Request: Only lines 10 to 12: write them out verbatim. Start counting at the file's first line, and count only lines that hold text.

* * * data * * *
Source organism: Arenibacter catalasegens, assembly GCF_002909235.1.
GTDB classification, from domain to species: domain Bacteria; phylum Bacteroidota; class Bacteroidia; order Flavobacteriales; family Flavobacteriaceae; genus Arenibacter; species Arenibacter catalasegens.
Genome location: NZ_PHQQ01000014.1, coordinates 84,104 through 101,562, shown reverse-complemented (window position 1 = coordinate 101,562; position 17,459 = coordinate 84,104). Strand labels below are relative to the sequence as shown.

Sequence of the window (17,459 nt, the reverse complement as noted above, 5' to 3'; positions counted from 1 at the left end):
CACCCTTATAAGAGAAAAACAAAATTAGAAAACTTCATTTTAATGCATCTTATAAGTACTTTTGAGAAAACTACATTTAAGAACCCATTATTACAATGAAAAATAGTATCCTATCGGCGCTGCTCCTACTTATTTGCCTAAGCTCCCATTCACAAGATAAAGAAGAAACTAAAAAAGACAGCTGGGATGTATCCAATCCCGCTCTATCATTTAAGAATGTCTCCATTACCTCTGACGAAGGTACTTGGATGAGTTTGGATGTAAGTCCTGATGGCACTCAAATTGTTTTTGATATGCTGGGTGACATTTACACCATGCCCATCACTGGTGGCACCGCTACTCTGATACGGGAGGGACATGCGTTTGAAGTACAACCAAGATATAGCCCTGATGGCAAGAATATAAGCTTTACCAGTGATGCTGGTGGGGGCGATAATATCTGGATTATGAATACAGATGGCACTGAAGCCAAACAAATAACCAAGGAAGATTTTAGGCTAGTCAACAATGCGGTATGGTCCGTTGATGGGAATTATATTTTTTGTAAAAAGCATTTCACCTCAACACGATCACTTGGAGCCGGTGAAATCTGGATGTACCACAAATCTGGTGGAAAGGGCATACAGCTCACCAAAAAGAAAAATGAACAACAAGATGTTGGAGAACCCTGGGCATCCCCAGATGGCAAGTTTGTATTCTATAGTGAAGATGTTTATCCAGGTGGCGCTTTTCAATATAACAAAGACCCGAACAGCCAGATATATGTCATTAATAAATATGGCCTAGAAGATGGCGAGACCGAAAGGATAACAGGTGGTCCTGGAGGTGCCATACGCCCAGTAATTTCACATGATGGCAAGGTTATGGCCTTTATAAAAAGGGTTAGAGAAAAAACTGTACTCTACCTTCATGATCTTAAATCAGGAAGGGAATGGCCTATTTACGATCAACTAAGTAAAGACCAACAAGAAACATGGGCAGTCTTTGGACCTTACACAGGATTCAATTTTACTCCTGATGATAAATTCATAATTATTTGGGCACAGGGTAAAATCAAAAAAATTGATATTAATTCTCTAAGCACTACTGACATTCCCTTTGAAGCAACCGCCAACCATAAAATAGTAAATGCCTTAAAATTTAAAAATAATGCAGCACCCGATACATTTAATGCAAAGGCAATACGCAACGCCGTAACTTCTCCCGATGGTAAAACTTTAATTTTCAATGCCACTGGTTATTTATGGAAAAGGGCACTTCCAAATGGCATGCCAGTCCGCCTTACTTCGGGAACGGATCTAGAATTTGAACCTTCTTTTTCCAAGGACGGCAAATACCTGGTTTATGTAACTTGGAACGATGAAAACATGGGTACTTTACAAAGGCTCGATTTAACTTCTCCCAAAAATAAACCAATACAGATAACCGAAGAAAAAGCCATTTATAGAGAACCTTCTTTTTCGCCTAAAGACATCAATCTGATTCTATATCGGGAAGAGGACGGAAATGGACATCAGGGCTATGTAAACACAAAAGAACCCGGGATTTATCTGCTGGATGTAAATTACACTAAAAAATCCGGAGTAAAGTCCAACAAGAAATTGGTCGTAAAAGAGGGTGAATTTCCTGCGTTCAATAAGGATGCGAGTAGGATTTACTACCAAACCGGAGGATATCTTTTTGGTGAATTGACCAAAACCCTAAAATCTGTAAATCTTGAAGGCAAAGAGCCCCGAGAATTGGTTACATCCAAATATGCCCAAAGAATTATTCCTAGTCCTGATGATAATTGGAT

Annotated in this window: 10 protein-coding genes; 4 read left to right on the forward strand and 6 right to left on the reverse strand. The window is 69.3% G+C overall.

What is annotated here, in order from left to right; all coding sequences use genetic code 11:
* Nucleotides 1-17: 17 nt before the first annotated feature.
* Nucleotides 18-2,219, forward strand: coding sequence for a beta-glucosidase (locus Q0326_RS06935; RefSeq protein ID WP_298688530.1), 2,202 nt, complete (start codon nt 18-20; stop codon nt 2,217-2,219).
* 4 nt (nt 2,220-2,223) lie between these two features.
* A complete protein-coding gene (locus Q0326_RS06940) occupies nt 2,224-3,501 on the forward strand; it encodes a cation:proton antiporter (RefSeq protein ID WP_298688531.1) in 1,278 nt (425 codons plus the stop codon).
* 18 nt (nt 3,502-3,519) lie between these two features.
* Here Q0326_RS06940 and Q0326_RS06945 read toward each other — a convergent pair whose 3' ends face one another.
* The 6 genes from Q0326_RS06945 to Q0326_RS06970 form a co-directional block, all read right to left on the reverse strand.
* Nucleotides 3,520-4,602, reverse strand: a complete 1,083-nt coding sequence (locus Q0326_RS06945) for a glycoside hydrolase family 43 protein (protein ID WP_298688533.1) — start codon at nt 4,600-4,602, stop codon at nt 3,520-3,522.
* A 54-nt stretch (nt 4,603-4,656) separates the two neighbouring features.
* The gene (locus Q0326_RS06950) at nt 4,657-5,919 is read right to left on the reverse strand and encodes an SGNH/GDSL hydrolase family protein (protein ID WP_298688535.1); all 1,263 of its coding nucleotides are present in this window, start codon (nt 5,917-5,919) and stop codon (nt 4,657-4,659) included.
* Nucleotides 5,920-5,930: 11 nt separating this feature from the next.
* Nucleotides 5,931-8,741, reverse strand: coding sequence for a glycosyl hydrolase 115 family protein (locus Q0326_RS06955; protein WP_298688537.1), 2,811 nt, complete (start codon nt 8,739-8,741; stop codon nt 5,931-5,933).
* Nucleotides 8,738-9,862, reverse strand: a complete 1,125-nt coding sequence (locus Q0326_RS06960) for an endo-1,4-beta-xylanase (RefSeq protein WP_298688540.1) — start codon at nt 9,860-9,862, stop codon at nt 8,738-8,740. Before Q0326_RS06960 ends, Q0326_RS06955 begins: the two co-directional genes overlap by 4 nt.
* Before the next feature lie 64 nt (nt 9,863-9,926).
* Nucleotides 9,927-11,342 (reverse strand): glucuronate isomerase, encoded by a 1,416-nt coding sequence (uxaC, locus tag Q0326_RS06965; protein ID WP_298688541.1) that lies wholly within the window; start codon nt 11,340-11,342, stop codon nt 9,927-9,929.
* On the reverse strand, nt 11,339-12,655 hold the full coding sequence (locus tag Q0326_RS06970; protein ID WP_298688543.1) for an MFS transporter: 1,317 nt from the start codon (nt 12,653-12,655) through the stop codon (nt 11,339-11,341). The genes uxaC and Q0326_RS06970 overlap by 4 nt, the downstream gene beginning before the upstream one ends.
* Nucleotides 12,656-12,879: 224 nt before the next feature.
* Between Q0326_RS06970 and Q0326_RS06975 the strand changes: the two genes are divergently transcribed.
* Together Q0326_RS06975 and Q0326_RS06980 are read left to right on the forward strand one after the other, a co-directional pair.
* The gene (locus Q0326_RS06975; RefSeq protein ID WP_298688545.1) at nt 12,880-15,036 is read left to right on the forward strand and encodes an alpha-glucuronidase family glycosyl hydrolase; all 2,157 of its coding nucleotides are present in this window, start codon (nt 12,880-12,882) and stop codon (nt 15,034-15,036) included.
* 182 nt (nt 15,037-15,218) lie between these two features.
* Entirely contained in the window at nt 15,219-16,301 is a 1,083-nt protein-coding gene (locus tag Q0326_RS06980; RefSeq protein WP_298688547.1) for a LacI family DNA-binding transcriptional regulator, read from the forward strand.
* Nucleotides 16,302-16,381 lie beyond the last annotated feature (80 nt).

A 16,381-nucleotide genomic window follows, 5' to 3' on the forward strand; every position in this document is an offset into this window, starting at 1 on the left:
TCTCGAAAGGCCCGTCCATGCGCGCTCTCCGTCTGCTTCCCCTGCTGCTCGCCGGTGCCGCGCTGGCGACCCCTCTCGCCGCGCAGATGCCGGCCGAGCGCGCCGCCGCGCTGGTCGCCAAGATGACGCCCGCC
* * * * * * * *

* 4 nt (nt 2,220-2,223) lie between these two features.
* A complete protein-coding gene (locus Q0326_RS06940) occupies nt 2,224-3,501 on the forward strand; it encodes a cation:proton antiporter (RefSeq protein ID WP_298688531.1) in 1,278 nt (425 codons plus the stop codon).
* 18 nt (nt 3,502-3,519) lie between these two features.